The American legal system is in real trouble. Many solutions have been offered–limitations on tort damage awards, restrictions of intellectual property rights, limits on class action suits, increases and decreases in various criminal penalties, and even changes in the Senate confirmation procedure for Supreme Court Justices. Many of the reforms sought do not address the fundamental issues involved, and therefore will ultimately fail. But how does one decide whether a particular reform is appropriate?Indeed. The registration deadline is approaching fast, so I recommend that if the state of the law is important to you, you blaze a trail to the Front Range website ASAP.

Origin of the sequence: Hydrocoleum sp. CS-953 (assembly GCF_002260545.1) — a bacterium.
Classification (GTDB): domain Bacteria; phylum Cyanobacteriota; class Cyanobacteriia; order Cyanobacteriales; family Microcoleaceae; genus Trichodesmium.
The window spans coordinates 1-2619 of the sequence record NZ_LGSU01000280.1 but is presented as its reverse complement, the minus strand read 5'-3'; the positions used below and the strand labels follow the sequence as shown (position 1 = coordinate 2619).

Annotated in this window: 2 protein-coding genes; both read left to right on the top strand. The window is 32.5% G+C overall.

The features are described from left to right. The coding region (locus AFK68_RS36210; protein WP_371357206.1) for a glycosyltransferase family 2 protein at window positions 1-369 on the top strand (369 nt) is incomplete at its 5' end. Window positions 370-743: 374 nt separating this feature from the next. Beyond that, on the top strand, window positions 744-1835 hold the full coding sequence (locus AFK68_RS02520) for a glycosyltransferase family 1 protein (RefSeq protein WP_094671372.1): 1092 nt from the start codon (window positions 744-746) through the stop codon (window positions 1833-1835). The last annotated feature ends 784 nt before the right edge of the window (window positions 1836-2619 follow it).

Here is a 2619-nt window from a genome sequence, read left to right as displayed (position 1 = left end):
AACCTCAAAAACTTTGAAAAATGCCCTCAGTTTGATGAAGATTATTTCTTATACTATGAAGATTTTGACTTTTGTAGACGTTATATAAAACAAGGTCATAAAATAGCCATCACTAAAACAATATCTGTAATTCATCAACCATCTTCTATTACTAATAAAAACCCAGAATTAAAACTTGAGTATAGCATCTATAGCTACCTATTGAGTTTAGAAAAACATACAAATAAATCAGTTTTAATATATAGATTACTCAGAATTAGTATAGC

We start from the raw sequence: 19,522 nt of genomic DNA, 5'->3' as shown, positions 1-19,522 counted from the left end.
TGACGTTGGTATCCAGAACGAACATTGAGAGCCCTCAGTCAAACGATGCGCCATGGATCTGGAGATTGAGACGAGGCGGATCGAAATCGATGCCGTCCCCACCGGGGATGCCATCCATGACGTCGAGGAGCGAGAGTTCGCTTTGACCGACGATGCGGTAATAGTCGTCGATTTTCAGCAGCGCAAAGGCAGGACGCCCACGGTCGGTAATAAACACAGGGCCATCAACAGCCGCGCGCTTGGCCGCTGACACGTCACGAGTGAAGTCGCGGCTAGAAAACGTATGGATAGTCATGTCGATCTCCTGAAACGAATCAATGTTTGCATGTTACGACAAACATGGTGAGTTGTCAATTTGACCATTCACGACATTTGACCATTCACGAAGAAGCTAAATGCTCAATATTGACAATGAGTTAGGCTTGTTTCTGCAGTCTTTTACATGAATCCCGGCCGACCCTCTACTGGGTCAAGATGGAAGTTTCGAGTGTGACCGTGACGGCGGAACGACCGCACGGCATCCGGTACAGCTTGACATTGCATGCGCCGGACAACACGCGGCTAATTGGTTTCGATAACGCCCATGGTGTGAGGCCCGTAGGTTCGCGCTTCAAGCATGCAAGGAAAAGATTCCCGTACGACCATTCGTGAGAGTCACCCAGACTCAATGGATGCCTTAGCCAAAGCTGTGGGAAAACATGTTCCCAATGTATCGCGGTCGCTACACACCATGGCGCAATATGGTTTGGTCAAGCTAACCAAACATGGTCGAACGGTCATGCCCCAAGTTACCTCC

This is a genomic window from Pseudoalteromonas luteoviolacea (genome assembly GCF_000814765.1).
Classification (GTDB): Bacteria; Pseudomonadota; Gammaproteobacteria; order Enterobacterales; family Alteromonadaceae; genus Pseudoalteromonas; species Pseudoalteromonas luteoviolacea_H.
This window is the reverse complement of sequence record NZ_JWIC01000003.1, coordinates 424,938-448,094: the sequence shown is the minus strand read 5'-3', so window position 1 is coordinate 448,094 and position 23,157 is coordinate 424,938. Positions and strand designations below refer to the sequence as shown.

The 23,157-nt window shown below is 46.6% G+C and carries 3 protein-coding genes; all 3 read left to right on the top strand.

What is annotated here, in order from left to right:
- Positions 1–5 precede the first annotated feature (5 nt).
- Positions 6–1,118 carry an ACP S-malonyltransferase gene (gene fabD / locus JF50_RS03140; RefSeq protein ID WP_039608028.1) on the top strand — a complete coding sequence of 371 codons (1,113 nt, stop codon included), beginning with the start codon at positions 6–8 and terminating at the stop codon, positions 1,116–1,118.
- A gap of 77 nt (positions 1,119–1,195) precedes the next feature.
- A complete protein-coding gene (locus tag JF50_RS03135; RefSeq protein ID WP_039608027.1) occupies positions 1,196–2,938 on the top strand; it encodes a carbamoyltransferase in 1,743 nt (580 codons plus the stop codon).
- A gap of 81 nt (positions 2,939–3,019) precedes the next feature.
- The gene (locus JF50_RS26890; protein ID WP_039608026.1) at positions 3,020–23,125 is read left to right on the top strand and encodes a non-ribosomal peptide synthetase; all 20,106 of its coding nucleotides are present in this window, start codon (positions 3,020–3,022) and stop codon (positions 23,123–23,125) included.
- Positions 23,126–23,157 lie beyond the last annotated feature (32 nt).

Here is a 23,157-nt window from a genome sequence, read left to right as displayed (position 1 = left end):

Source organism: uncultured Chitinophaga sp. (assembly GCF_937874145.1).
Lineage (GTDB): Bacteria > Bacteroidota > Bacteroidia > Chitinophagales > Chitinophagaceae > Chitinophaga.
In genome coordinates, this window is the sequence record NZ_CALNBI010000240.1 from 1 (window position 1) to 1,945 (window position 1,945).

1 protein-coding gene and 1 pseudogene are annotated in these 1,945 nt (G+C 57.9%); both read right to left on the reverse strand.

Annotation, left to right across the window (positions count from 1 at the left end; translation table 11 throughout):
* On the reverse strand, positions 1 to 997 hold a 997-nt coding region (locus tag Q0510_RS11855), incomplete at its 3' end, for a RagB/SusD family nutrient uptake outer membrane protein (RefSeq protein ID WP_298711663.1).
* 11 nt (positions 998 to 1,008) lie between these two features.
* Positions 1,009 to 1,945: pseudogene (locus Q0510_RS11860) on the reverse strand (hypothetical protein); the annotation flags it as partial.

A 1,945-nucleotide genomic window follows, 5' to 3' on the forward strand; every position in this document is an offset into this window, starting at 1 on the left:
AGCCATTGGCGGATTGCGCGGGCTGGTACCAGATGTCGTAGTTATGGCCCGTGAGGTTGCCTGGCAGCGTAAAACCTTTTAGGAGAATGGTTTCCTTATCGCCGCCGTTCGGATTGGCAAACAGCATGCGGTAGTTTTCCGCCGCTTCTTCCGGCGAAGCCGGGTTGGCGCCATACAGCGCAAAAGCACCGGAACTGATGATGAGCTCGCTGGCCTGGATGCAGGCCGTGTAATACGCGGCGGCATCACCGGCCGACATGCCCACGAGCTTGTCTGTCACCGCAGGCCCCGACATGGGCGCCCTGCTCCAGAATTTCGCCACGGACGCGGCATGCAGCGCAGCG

To establish and preserve a free society, citizens must recognize, as the foundation of that society, the principle of individual rights. Rights are "the concept that preserves and protects individual morality in a social context" and provide "the link between the moral code of a man and the legal code of a society" (Ayn Rand, "Man's Rights").
The fundamental question to be asked in evaluating any of the proposed reforms to the legal system is whether this change better ensures and protects individual rights, and, if so, how. This weekend conference, the first to focus on the application of Objectivism to legal issues, will seek to bring a richer understanding of individual rights to four topics: 1) judicial interpretation of the U.S. Constitution, 2) property rights as they relate to eminent domain, 3) unenumerated rights, and 4) the right to privacy. These lectures relate to some of the most significant legal issues in America today.
Thursday, February 09, 2006
Announcement: Front Range Objectivism Law Conference
Front Range Objectivism is hosting a law conference in early March that looks very interesting:
Posted by Nicholas Provenzo at 1:29 PM